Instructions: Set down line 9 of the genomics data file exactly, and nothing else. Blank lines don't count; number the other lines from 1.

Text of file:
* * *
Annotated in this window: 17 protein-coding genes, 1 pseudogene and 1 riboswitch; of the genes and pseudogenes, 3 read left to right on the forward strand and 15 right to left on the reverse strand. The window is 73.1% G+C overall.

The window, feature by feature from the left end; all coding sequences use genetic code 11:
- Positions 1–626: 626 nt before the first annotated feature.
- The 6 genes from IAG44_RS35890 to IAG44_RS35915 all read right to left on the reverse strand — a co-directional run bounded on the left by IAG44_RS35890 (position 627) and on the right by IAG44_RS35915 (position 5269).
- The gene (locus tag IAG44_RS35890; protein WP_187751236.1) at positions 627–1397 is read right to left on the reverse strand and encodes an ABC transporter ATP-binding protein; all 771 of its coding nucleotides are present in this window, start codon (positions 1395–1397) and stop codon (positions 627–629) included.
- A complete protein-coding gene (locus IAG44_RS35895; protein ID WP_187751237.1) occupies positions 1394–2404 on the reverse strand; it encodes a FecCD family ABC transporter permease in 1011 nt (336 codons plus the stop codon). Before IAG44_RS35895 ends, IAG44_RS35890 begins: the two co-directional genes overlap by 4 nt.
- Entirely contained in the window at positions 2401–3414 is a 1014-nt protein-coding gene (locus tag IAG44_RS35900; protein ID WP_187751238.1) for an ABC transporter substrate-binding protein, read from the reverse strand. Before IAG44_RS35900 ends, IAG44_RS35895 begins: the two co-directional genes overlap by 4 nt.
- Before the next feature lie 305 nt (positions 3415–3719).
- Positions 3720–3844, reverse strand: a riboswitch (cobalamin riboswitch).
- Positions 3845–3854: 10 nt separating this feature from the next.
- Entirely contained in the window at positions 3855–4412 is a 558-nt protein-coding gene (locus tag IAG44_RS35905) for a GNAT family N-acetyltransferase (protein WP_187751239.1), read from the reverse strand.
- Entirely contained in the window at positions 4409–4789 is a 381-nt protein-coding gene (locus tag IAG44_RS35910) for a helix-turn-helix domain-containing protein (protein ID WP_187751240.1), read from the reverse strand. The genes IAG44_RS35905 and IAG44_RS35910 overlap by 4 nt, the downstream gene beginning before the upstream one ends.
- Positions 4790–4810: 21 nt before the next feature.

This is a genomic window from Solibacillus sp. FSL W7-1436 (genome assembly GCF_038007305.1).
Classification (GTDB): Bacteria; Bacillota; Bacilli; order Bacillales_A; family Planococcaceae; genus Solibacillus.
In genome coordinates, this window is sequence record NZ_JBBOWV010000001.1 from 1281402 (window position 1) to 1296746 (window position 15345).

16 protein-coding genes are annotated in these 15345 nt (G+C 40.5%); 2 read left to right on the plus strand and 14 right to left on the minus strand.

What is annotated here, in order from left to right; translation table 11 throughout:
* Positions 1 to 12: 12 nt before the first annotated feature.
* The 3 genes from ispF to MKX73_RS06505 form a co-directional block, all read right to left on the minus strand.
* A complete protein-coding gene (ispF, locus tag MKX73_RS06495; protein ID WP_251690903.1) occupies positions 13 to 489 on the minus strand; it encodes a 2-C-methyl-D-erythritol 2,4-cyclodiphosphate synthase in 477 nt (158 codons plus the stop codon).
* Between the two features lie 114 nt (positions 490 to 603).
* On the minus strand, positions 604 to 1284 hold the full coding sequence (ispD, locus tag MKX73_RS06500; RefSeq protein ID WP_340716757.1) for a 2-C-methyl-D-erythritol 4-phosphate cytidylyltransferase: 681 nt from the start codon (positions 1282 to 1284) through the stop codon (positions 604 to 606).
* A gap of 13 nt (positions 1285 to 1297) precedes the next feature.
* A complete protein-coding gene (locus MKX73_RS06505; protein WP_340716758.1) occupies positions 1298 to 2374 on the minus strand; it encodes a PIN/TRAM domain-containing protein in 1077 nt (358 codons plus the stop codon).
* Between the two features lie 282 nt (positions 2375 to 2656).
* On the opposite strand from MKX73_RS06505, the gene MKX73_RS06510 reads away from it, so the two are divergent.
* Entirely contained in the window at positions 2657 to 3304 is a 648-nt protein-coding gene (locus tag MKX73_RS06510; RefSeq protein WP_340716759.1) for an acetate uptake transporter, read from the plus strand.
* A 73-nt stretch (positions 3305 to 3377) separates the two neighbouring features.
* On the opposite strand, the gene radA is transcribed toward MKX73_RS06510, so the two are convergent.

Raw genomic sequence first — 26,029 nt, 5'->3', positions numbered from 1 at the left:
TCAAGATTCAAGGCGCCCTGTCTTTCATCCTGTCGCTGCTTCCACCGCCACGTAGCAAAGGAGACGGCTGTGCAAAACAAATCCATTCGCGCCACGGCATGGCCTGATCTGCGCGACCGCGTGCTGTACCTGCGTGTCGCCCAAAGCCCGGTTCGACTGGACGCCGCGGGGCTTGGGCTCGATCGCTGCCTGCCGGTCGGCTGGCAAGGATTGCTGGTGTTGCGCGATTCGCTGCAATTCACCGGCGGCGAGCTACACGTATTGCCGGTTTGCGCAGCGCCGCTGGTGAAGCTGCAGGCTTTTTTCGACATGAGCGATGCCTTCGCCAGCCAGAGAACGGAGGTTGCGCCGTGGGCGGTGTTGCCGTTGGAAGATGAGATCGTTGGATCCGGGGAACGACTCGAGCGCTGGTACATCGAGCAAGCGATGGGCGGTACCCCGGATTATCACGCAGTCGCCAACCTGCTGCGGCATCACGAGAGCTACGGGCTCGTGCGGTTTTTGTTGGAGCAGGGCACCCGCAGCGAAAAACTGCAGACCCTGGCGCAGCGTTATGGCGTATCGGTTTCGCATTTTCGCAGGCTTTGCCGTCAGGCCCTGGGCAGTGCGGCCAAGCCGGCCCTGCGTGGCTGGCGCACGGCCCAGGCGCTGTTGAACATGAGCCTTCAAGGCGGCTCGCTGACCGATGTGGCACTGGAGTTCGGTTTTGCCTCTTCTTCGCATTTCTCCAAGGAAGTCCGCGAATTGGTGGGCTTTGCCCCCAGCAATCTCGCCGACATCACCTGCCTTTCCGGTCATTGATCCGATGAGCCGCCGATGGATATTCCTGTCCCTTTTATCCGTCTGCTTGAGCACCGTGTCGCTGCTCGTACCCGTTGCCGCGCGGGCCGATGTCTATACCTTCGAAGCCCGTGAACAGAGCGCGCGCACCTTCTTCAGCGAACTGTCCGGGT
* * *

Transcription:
- Positions 3720–3844, reverse strand: a riboswitch (cobalamin riboswitch).